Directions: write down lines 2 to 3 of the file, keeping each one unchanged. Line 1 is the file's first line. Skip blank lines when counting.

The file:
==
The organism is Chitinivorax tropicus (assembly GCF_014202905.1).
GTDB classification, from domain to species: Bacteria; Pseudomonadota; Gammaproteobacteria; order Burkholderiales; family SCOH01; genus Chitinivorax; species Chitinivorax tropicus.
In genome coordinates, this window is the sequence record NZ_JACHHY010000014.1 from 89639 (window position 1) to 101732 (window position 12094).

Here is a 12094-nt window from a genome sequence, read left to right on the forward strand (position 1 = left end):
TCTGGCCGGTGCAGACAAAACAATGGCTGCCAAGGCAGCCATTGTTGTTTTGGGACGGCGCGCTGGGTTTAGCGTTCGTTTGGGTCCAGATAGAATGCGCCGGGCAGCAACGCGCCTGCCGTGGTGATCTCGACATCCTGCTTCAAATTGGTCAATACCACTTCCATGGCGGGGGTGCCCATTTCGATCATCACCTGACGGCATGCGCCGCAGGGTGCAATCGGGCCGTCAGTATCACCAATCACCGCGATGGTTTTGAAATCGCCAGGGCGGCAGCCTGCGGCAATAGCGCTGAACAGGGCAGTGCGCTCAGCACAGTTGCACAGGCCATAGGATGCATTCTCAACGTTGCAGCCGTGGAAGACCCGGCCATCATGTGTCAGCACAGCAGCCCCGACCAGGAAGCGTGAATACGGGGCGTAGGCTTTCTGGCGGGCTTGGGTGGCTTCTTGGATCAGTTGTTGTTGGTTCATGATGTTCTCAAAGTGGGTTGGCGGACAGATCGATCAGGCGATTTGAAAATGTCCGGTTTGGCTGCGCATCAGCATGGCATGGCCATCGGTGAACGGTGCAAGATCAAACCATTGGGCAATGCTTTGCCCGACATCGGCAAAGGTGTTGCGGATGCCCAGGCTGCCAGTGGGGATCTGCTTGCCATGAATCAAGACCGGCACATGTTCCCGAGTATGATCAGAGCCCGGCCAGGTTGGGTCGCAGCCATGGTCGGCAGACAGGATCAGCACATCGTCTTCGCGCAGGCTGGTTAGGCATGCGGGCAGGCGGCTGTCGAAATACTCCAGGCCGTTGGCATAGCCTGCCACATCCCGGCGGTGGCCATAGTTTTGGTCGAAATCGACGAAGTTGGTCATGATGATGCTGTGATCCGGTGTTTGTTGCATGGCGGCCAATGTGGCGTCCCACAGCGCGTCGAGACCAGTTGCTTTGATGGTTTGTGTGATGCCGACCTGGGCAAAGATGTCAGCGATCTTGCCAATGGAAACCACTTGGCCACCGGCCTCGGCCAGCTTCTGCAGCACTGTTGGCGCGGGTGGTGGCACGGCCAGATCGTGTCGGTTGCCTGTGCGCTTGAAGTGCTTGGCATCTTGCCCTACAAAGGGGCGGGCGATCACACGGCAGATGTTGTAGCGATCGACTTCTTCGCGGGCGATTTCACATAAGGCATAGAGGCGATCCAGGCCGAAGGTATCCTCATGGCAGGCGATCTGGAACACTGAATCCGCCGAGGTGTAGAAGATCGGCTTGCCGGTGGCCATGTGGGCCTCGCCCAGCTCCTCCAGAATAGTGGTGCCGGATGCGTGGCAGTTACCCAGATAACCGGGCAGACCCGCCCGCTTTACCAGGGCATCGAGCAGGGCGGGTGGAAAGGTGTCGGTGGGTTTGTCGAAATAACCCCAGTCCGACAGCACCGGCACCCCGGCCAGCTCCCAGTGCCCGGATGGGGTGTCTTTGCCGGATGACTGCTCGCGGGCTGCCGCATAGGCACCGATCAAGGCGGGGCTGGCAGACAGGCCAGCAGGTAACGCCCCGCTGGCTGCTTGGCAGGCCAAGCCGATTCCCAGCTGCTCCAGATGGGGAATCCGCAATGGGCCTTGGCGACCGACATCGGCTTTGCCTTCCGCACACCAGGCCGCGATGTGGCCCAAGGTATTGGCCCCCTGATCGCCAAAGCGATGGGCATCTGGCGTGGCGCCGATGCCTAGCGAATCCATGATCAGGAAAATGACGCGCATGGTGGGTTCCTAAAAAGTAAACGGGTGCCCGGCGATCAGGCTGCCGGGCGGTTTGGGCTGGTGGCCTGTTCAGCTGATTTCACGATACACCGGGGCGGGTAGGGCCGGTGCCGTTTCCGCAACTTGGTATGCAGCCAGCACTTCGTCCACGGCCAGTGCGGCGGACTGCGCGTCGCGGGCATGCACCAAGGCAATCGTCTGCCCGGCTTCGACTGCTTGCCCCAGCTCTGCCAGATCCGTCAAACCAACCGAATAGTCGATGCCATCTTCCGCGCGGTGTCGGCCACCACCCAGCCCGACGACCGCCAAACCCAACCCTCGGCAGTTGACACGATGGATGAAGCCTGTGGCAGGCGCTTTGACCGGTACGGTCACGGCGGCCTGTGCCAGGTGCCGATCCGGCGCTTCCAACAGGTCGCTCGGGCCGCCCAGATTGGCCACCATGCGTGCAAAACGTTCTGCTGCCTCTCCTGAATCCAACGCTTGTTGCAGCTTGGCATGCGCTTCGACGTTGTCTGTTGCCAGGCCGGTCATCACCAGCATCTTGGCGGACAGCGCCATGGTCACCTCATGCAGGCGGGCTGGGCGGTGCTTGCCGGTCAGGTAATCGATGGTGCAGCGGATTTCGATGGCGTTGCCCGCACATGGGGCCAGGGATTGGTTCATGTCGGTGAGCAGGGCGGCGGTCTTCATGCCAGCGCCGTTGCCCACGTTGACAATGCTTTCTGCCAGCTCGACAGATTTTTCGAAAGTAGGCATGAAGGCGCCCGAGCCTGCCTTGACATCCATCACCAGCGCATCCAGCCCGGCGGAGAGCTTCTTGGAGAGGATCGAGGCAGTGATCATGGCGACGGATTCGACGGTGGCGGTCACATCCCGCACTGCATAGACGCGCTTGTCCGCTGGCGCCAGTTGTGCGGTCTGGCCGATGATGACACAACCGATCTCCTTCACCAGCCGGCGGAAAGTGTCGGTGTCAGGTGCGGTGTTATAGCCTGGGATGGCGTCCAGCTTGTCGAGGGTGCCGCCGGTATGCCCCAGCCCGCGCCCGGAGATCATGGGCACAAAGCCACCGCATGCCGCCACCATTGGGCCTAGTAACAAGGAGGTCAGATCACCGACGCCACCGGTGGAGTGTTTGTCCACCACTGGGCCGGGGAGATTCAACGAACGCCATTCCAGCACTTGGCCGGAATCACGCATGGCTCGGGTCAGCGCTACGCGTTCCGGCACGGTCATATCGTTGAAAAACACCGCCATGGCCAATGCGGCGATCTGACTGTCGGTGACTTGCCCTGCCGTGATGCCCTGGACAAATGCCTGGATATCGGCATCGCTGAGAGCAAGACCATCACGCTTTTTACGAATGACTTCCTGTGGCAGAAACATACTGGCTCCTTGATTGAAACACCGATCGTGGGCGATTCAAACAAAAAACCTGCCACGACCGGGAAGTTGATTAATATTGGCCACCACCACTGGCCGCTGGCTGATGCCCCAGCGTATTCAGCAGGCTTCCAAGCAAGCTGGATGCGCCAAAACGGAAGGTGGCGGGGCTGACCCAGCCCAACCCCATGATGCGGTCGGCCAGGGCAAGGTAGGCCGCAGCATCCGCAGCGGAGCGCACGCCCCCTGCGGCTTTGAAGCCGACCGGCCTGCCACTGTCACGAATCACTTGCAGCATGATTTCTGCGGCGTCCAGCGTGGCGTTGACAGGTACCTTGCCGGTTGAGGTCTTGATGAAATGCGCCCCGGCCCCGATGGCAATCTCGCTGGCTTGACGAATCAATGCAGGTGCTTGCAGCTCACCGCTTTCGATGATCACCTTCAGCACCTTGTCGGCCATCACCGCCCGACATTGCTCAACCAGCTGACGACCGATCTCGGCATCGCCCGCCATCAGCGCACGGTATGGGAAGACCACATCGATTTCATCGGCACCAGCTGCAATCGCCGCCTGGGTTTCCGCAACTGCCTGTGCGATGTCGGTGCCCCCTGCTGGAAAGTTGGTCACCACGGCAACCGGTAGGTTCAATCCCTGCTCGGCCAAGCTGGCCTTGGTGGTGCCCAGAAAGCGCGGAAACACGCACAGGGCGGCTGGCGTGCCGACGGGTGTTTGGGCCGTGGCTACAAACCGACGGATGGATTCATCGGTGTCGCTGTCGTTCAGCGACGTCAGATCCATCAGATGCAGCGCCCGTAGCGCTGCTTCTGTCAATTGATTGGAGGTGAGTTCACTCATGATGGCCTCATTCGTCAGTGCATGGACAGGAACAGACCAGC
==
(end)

GTDB classification, from domain to species: Bacteria; Pseudomonadota; Gammaproteobacteria; order Burkholderiales; family SCOH01; genus Chitinivorax; species Chitinivorax tropicus.
In genome coordinates, this window is the sequence record NZ_JACHHY010000014.1 from 89639 (window position 1) to 101732 (window position 12094).